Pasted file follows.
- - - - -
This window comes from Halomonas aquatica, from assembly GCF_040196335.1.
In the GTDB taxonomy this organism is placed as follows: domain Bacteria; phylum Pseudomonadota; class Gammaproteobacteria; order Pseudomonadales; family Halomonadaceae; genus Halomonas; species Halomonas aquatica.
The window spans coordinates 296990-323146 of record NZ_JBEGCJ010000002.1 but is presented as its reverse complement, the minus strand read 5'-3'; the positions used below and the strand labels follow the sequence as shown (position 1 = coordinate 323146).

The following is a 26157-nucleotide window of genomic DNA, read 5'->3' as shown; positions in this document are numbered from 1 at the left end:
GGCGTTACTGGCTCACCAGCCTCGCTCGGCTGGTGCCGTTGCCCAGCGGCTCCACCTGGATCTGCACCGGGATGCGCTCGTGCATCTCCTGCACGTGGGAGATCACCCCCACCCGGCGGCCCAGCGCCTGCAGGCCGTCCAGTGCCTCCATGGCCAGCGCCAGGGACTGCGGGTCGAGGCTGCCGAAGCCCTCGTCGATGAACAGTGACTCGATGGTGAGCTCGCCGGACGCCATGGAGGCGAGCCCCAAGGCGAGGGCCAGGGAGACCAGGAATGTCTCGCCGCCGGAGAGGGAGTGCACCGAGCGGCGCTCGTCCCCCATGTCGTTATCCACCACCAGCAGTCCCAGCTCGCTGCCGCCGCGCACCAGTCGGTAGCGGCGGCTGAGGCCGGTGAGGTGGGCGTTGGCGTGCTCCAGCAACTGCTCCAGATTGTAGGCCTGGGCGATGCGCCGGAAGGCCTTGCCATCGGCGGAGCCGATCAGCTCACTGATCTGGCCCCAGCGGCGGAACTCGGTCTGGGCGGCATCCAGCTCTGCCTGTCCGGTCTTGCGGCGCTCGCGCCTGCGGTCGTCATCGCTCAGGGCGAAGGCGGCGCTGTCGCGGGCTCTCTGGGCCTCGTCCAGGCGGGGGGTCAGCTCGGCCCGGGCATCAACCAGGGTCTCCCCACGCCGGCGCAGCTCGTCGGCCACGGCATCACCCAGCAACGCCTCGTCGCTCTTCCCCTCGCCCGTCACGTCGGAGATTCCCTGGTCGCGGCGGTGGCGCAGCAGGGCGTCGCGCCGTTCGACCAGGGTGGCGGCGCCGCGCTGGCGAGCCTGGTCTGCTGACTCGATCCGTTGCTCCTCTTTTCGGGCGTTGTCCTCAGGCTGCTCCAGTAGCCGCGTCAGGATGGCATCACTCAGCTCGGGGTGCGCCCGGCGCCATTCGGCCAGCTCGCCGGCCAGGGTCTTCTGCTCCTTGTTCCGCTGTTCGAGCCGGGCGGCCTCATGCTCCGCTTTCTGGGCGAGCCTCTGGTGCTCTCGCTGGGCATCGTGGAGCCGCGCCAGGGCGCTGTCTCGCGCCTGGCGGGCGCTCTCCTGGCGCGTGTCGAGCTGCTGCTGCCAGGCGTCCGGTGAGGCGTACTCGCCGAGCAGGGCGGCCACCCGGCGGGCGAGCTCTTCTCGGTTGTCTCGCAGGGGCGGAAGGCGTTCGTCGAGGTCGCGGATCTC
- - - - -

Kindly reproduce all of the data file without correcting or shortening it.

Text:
This window comes from Halomonas aquatica, from assembly GCF_040196335.1.
In the GTDB taxonomy this organism is placed as follows: domain Bacteria; phylum Pseudomonadota; class Gammaproteobacteria; order Pseudomonadales; family Halomonadaceae; genus Halomonas; species Halomonas aquatica.
The window spans coordinates 296990-323146 of record NZ_JBEGCJ010000002.1 but is presented as its reverse complement, the minus strand read 5'-3'; the positions used below and the strand labels follow the sequence as shown (position 1 = coordinate 323146).

The following is a 26157-nucleotide window of genomic DNA, read 5'->3' as shown; positions in this document are numbered from 1 at the left end:
GGCGTTACTGGCTCACCAGCCTCGCTCGGCTGGTGCCGTTGCCCAGCGGCTCCACCTGGATCTGCACCGGGATGCGCTCGTGCATCTCCTGCACGTGGGAGATCACCCCCACCCGGCGGCCCAGCGCCTGCAGGCCGTCCAGTGCCTCCATGGCCAGCGCCAGGGACTGCGGGTCGAGGCTGCCGAAGCCCTCGTCGATGAACAGTGACTCGATGGTGAGCTCGCCGGACGCCATGGAGGCGAGCCCCAAGGCGAGGGCCAGGGAGACCAGGAATGTCTCGCCGCCGGAGAGGGAGTGCACCGAGCGGCGCTCGTCCCCCATGTCGTTATCCACCACCAGCAGTCCCAGCTCGCTGCCGCCGCGCACCAGTCGGTAGCGGCGGCTGAGGCCGGTGAGGTGGGCGTTGGCGTGCTCCAGCAACTGCTCCAGATTGTAGGCCTGGGCGATGCGCCGGAAGGCCTTGCCATCGGCGGAGCCGATCAGCTCACTGATCTGGCCCCAGCGGCGGAACTCGGTCTGGGCGGCATCCAGCTCTGCCTGTCCGGTCTTGCGGCGCTCGCGCCTGCGGTCGTCATCGCTCAGGGCGAAGGCGGCGCTGTCGCGGGCTCTCTGGGCCTCGTCCAGGCGGGGGGTCAGCTCGGCCCGGGCATCAACCAGGGTCTCCCCACGCCGGCGCAGCTCGTCGGCCACGGCATCACCCAGCAACGCCTCGTCGCTCTTCCCCTCGCCCGTCACGTCGGAGATTCCCTGGTCGCGGCGGTGGCGCAGCAGGGCGTCGCGCCGTTCGACCAGGGTGGCGGCGCCGCGCTGGCGAGCCTGGTCTGCTGACTCGATCCGTTGCTCCTCTTTTCGGGCGTTGTCCTCAGGCTGCTCCAGTAGCCGCGTCAGGATGGCATCACTCAGCTCGGGGTGCGCCCGGCGCCATTCGGCCAGCTCGCCGGCCAGGGTCTTCTGCTCCTTGTTCCGCTGTTCGAGCCGGGCGGCCTCATGCTCCGCTTTCTGGGCGAGCCTCTGGTGCTCTCGCTGGGCATCGTGGAGCCGCGCCAGGGCGCTGTCTCGCGCCTGGCGGGCGCTCTCCTGGCGCGTGTCGAGCTGCTGCTGCCAGGCGTCCGGTGAGGCGTACTCGCCGAGCAGGGCGGCCACCCGGCGGGCGAGCTCTTCTCGGTTGTCTCGCAGGGGCGGAAGGCGTTCGTCGAGGTCGCGGATCTC